Hancock County’s naturalist philosopher considers whether the built environment can have a life of its own.
- by James Inabinet, PhD.
Late fall, waning sun. I’m wandering around Bay St. Louis at the commercial end of Main Street; Various shops and cafés abound punctuated by galleries and a church. For the most part, the new designs are modern, box-like; the paint is garish, loud. There’s a lot of new construction that appears to be hurriedly built, not quite finished. Old buildings don’t look out of place as much as they seem to have endured.
On the whole, it’s an ephemeral place, unlived-in. Visitors come and go, doing or getting what they want before moving on. Then it’s eerily quiet. No one’s home. No judgment, this is just the way the place looks and feels, the way I think it is.
The next day I’m walking down a residential street several blocks off the beach. It possesses an entirely different look. Though quiet at midday, its inhabitants are here to stay. Houses, homes, in various stages of repair are lived in.
By afternoon I can hear the sound of kids laughing, men talking in hushed voices, rustling jeans snapped straight as they come off a line, “time for dinner!”
Early the next morning I’m back. A mist holds the place in a spell; there’s a hush in the air except for a few undefined human noises; a dog barks twice, then silence. Sitting in a vacant lot with my back against a power pole, I feel the peace-love feeling in a city for the first time!
I always thought that my love of being in nature had something to do with life. Nature places are living places, living arrangements teeming with beings that dwell among others, conducting the business of living. That’s where I’ve always wanted to be and live, in wild or semi-wild places, because they’re alive.
For me, cities have always been a non-starter. City planners do what they can, lining streets with trees, creating “woodsy” city parks, but for me it always falls short. On the other hand, I have been in “human” places, parts of cities, that do feel good to be in. These places have a way of energizing me. To be sure, not all places or even most places within cities are like this, but some are.
I’ve often wondered, what makes this so?
The architect Christopher Alexander, in the Timeless Way of Building, has wondered this too. His answer: life! Life is a “general condition,” he declares, existing everywhere, certainly in birds and bugs, but also in buildings and cityscapes, and “to some degree in every part of space, brick, stone, river, painting, building, daffodil, human being, forest, city.”
To consider buildings and stones and rivers as possessing life requires an expanded notion of what it normally means to be alive. For Alexander, the possession of “life” has more to do with structures and events among beings and places than just being born and living. For sure, he grants that living beings have more “life” than non-living beings, but life is more of a spectrum than an either/or.
Further, he says that the pathway to access the “life spectrum” is through feeling. Life is felt. To put it simply, living places feel good to be in while those with diminished life do not.
For the most part, this “life” he’s talking about is felt by everyone but rarely noticed. We just unknowingly gravitate to places we like to be in, places that make us feel good. We rarely ask or even know why that’s so. Alexander is obsessed with the “why that’s so,” as am I.
I have studied Alexander’s idea about life, pored over his writing, sat with it, tested it in both natural and human environments. I’ve found that, though I’m not sure exactly what he’s onto, he’s onto something, and it’s profound.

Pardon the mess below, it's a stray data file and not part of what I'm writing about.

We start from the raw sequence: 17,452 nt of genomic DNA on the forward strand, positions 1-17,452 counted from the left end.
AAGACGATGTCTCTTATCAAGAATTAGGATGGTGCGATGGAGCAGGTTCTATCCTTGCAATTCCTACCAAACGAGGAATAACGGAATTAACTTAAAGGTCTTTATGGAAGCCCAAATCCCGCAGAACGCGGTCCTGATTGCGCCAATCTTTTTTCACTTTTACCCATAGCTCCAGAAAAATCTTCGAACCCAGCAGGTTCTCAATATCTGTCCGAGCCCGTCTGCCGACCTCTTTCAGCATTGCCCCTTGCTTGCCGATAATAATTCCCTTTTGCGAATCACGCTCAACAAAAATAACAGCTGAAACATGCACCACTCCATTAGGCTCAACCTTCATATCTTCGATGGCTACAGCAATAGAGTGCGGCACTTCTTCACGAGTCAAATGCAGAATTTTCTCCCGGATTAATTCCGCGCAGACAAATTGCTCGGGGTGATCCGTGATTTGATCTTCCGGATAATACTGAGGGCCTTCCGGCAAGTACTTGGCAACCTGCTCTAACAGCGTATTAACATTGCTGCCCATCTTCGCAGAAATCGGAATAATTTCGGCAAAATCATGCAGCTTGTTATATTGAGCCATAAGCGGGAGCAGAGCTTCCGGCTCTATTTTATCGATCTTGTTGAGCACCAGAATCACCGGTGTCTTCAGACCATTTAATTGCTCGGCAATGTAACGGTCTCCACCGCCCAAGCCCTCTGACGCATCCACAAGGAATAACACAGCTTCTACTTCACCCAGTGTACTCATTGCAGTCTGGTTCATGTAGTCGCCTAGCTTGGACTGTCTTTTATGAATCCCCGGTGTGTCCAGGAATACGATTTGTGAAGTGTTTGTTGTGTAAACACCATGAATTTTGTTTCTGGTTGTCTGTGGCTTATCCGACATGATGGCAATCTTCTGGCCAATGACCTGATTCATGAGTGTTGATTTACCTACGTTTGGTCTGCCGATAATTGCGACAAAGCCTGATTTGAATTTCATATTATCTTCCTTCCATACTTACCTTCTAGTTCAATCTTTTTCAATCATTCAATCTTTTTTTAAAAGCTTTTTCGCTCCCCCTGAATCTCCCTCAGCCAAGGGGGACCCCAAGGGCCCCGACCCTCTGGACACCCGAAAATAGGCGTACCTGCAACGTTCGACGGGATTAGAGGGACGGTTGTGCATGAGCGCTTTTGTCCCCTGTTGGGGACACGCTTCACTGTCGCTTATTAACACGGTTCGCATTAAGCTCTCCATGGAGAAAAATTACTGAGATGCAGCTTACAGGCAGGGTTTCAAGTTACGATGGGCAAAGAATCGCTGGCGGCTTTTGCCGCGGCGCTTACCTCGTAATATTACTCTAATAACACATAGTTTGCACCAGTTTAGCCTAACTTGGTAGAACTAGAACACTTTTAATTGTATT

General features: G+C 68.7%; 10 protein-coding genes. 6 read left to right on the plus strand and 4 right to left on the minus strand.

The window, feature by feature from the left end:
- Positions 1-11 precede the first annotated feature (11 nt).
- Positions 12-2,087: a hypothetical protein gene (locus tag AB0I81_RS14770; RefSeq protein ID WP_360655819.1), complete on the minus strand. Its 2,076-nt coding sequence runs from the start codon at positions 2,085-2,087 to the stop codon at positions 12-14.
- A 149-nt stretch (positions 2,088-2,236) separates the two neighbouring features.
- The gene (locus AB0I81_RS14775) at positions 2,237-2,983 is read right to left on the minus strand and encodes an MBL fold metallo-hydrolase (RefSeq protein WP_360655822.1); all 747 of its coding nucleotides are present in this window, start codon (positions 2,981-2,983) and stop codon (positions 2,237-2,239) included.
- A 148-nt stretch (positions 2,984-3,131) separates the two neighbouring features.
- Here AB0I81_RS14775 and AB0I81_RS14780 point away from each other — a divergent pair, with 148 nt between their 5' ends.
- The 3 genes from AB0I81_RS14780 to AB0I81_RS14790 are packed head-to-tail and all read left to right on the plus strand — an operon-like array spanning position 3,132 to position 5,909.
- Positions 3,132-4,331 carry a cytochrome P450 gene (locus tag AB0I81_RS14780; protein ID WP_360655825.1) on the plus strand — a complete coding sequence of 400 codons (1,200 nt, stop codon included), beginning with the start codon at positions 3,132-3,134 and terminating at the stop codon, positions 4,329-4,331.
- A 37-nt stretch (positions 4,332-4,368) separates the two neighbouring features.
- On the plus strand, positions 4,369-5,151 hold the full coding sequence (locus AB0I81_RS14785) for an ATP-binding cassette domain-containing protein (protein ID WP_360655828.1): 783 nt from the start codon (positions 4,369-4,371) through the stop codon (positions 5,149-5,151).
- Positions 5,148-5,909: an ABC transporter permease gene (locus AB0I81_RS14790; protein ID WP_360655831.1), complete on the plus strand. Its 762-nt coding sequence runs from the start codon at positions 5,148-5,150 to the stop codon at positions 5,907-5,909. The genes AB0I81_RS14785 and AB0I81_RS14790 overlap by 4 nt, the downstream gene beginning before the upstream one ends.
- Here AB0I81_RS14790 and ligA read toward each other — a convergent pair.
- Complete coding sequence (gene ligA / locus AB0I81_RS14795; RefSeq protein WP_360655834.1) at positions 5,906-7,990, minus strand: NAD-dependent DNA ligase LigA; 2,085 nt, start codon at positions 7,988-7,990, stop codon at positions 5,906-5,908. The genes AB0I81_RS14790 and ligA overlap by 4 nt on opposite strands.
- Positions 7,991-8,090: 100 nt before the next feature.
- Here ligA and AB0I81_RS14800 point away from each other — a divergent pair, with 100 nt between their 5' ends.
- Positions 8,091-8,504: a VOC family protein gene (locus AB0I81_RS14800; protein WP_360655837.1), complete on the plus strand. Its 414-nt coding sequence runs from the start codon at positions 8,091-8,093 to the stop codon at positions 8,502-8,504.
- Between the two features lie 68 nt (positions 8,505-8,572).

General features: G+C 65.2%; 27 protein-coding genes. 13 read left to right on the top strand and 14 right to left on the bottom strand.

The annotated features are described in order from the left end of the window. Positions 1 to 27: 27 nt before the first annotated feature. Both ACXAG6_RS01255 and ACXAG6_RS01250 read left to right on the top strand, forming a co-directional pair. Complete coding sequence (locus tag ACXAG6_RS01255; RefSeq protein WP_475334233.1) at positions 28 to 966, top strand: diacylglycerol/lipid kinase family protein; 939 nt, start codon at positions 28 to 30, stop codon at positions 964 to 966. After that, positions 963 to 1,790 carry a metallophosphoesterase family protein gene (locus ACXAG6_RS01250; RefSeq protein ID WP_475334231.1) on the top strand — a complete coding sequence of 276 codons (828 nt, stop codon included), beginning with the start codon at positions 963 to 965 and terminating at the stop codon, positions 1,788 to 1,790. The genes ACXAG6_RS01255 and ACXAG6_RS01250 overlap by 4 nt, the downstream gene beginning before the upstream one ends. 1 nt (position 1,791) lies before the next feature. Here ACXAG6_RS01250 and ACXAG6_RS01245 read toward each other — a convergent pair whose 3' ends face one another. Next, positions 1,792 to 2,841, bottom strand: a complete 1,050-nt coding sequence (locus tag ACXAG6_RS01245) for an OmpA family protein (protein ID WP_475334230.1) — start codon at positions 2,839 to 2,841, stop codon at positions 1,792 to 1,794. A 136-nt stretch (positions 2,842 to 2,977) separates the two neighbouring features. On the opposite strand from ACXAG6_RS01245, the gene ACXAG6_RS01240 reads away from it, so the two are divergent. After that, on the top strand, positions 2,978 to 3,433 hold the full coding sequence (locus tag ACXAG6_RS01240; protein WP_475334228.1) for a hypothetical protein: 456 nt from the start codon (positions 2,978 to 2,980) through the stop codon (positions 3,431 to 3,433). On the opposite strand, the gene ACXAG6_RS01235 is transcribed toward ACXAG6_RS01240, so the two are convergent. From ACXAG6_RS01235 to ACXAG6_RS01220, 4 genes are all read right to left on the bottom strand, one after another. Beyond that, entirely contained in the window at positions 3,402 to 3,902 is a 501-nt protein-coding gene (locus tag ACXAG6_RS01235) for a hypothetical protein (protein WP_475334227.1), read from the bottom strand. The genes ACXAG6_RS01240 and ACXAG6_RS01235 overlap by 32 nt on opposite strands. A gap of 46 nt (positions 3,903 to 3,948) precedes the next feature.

I can feel life; I describe it as the peace-love feeling. In my research, I have found that places with the most “life” are homes. Take a forest, for instance, forests are first and foremost homes to myriad living beings. Similarly, a house is a home for one or more human beings. These places have life in this expanded sense. I think that the feeling one gets in a home is the same feeling I get in nature.
Nearly everyone knows what it feels like to be in a home, especially one’s own, especially if it’s also a locus of loving relationships. Style or size doesn’t matter. It could be a one-room cabin or a five-room house; if it’s a home, it has life. “Life things” happen in a home, in and among other living beings: siblings, parents, dogs, cats.
The more intricate and nuanced the arrangement, the more life a place seems to possess. Other places have life too: the quiet bistro under a giant oak, a “secret” grotto next to an apartment, an alley with an old sofa and rusty chairs too ugly to steal where men and sons hang out after work telling tales.
Alexander goes into great detail on how life gets built into places. His suggestions seem to be primarily about imitating nature so that building becomes more like growing. In natural places everything fits together, meshes, and harmonizes. To grow the built world for this, it must be done with diligence and care, and it must be as much a “feeling the way” as thinking and doing.
The design of a place should evolve, and become more a suggestion than something imposed, like a forest evolves as it grows. Never completely finished and done, buildings that have life change, are continually tweaked so more life can be put into them as inhabitants change and grow. Again, the more that building becomes like nature’s way, the more life is built in.
Think of it: building places with a keen eye to building-in life so that they feel good to be in. Imagine that; if this “timeless way of building” ever became more the rule than its exception, human places might begin to feel more like natural places and the peace-love feeling felt nearly everywhere.
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